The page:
Nevadans Cool to Gay Marriage Amendment

By  | 

Nevada voters are cool to the idea of amending the U.S. Constitution to ban gay marriage, according to a statewide newspaper poll.

Fifty percent of likely voters polled last week for the Las Vegas Review-Journal said they would oppose amending the federal Constitution to ban gay marriage, while 43 percent said the would support an amendment. Seven percent were undecided.

The survey of 625 registered voters, conducted by Mason-Dixon Polling & Research of Washington, D.C., had a sampling error margin of 4 percentage points.

Nevada voters approved a state constitutional ban on same-sex marriages in 2002, and President Bush last month backed a constitutional amendment to ban gay marriage, citing a ruling by Massachusetts' highest court and a rush of San Francisco same-sex weddings.

But Joan Howarth, associate dean at the Boyd School of Law at the University of Nevada, Las Vegas, said voters were skeptical about amending the federal Constitution.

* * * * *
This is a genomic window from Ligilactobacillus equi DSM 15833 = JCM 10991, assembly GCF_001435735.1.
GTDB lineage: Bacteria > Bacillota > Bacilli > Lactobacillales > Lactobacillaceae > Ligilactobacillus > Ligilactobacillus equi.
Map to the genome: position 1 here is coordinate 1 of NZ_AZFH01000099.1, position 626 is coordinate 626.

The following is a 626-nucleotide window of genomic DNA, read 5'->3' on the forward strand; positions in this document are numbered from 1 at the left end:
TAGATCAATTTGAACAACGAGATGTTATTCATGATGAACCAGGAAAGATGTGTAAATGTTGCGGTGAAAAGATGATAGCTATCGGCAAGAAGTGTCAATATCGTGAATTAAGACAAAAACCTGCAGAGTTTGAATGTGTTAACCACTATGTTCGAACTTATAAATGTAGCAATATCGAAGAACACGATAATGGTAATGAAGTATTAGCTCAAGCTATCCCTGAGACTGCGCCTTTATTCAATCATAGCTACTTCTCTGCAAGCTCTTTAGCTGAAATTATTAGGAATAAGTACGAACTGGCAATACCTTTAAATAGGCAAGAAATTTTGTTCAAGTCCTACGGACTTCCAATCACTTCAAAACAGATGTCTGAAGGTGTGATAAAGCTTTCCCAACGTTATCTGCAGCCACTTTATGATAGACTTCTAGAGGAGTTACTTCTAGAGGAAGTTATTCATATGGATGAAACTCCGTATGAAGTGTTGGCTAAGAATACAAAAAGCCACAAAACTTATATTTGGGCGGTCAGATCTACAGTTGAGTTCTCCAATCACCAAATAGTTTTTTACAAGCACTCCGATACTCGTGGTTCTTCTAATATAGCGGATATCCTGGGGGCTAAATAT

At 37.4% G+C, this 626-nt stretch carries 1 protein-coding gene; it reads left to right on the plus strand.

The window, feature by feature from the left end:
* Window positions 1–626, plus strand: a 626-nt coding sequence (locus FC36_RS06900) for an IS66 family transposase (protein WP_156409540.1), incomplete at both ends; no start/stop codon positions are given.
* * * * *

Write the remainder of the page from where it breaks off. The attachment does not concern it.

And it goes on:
"Many people in Nevada believe that changing the Constitution should only be done in cases in which it's absolutely necessary," Howarth said. "Voters in Nevada are also often sympathetic to state's rights issues."

The poll found 65 percent of Democrats opposed the federal Constitutional amendment, while 53 percent of rural Nevadans said they would support it.

Mason-Dixon pollster Brad Coker also tested Nevada voters before the 2000 and 2002 votes to change the state constitution. He said he didn't believe there had been a shift toward support of gay marriage.

"What we're finding around the country is that people oppose gay marriage and also oppose the constitutional amendment," Coker said.